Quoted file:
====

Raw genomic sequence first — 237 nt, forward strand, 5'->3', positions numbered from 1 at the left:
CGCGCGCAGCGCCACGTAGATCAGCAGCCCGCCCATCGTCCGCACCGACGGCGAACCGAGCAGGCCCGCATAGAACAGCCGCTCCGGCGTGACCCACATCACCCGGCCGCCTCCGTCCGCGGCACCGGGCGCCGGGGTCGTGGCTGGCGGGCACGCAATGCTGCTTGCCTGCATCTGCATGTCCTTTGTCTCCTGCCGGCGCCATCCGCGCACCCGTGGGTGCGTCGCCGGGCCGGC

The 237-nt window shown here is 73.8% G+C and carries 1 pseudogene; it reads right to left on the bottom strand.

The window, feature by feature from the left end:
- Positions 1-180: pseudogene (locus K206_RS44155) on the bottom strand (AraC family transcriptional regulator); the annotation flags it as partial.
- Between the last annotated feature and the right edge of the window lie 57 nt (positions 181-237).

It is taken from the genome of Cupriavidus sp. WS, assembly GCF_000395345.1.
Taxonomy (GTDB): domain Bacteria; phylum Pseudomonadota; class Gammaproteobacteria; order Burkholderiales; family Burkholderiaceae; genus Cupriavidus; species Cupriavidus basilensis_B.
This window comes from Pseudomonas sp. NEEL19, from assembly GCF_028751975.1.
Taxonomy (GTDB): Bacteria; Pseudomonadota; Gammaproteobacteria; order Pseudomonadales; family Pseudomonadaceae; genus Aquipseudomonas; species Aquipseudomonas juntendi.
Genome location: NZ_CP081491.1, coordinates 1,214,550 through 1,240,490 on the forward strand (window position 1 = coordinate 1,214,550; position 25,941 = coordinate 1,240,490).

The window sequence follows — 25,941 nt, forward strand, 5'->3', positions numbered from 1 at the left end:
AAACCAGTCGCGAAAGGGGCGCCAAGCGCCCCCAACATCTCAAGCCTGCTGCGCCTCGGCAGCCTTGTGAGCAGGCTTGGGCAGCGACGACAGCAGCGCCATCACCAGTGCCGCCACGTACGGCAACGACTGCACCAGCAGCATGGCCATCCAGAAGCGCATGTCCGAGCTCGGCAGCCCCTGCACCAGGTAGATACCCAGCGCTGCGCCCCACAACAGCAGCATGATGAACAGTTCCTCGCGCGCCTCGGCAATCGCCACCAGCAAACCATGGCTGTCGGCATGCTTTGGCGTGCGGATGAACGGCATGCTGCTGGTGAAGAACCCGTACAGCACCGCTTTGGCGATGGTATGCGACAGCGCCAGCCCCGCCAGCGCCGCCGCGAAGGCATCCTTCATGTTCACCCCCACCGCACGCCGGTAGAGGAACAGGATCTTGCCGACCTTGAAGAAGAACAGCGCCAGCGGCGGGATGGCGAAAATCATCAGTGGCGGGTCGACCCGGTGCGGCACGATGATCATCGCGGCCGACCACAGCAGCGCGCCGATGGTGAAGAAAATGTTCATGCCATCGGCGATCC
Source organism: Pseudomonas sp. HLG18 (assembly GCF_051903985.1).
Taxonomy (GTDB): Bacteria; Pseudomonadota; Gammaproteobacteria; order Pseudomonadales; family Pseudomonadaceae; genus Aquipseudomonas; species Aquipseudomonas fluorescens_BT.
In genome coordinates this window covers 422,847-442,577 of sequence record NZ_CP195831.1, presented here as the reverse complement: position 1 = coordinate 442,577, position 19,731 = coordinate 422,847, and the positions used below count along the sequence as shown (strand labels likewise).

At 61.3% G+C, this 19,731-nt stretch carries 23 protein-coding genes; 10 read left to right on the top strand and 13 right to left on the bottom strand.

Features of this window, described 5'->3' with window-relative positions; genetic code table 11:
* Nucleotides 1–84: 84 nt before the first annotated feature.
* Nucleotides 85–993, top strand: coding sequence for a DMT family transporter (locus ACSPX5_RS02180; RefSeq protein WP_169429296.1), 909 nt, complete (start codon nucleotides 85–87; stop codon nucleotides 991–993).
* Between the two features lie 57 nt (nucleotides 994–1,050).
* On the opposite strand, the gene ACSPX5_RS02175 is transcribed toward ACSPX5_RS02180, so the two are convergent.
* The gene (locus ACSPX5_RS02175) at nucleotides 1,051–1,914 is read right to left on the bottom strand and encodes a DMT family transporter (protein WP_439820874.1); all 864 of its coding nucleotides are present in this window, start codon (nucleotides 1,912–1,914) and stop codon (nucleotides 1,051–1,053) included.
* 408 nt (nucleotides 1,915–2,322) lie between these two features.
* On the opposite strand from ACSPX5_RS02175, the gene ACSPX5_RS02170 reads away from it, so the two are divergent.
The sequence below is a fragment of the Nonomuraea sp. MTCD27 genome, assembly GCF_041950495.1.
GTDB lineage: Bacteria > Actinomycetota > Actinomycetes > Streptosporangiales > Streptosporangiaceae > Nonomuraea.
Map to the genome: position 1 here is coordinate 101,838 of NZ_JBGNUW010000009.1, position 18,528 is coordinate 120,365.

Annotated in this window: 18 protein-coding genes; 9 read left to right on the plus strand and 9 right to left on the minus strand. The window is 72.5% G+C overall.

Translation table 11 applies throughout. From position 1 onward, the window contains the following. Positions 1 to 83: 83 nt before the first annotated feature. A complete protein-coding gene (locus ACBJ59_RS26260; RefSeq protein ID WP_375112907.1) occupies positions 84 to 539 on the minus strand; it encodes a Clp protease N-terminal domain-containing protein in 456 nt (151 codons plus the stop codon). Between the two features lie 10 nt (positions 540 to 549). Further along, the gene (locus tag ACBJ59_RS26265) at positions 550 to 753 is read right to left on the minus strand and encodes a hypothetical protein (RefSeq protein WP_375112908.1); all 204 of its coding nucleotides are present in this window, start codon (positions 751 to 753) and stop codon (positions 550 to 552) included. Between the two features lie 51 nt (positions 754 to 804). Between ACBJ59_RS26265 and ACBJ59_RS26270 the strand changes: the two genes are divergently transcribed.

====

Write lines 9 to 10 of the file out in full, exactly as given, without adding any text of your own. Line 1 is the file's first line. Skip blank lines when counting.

This window comes from Pseudomonas sp. NEEL19, from assembly GCF_028751975.1.
Taxonomy (GTDB): Bacteria; Pseudomonadota; Gammaproteobacteria; order Pseudomonadales; family Pseudomonadaceae; genus Aquipseudomonas; species Aquipseudomonas juntendi.